States of emergency, states of terror: Sexual violence in the South African and Peruvian counterinsurgencies

Academic Article


  • Rape has functioned as terror and torture inflicted by men of the security forces of the apartheid and Peruvian states upon women of disempowered ethnic groups during counterinsurgency operations. Both South African and Peruvian state agents arrested and violated women whom they suspected to be insurgents, or who associated with guerrilla men, or who simply had the misfortune to live in communities thought to harbor insurgents. The state of emergency imposed in both countries gave extraordinary powers to security forces, effectively permitting those inclined to rape to do so with near-impunity. Additionally, some of the guerrillas themselves raped in order to discipline women within the resistance armies or those within the subordinated ethnic or class group believed to be complicit with the government forces. © 2009 Taylor & Francis Group, LLC.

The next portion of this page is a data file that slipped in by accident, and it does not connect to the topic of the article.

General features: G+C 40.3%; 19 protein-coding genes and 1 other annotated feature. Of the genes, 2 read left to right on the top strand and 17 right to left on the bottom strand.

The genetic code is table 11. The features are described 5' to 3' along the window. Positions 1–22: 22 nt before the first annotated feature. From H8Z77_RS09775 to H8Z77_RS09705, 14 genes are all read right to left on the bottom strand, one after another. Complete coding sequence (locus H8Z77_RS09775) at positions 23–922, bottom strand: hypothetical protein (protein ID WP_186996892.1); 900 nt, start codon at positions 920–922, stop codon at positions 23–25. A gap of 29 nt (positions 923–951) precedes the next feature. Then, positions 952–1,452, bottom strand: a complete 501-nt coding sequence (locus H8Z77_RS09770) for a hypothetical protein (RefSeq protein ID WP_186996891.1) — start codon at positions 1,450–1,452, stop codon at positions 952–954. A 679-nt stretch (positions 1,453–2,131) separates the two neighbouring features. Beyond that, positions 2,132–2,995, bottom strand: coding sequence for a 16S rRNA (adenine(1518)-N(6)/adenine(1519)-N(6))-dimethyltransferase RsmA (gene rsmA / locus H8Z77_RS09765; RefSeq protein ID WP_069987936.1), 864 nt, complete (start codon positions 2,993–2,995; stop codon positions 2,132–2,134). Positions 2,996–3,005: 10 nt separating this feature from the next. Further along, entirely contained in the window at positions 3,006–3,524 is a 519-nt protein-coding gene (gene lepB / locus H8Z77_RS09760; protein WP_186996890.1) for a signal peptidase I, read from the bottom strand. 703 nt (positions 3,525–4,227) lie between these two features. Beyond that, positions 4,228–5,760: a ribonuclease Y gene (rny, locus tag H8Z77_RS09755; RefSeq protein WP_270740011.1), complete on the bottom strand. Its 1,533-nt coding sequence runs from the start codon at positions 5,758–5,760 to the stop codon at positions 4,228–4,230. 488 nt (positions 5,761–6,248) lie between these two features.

• Authors

    Digital Object Identifier (doi)

    Pubmed Id

  • 9822635
  • Author List

  • Sharlach LB
  • Start Page

  • 441
  • End Page

  • 460
  • Volume

  • 2
  • Issue

  • 3